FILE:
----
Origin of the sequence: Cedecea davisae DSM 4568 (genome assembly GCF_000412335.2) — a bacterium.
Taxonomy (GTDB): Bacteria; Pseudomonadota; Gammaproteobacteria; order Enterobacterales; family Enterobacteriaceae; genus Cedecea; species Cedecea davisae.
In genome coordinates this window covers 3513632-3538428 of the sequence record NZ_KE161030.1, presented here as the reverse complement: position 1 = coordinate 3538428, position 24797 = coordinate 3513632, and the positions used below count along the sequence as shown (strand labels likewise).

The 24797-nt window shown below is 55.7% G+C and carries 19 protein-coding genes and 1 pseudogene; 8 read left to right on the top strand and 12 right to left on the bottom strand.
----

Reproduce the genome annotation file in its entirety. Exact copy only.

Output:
Origin of the sequence: Cedecea davisae DSM 4568 (genome assembly GCF_000412335.2) — a bacterium.
Taxonomy (GTDB): Bacteria; Pseudomonadota; Gammaproteobacteria; order Enterobacterales; family Enterobacteriaceae; genus Cedecea; species Cedecea davisae.
In genome coordinates this window covers 3513632-3538428 of the sequence record NZ_KE161030.1, presented here as the reverse complement: position 1 = coordinate 3538428, position 24797 = coordinate 3513632, and the positions used below count along the sequence as shown (strand labels likewise).

The 24797-nt window shown below is 55.7% G+C and carries 19 protein-coding genes and 1 pseudogene; 8 read left to right on the top strand and 12 right to left on the bottom strand.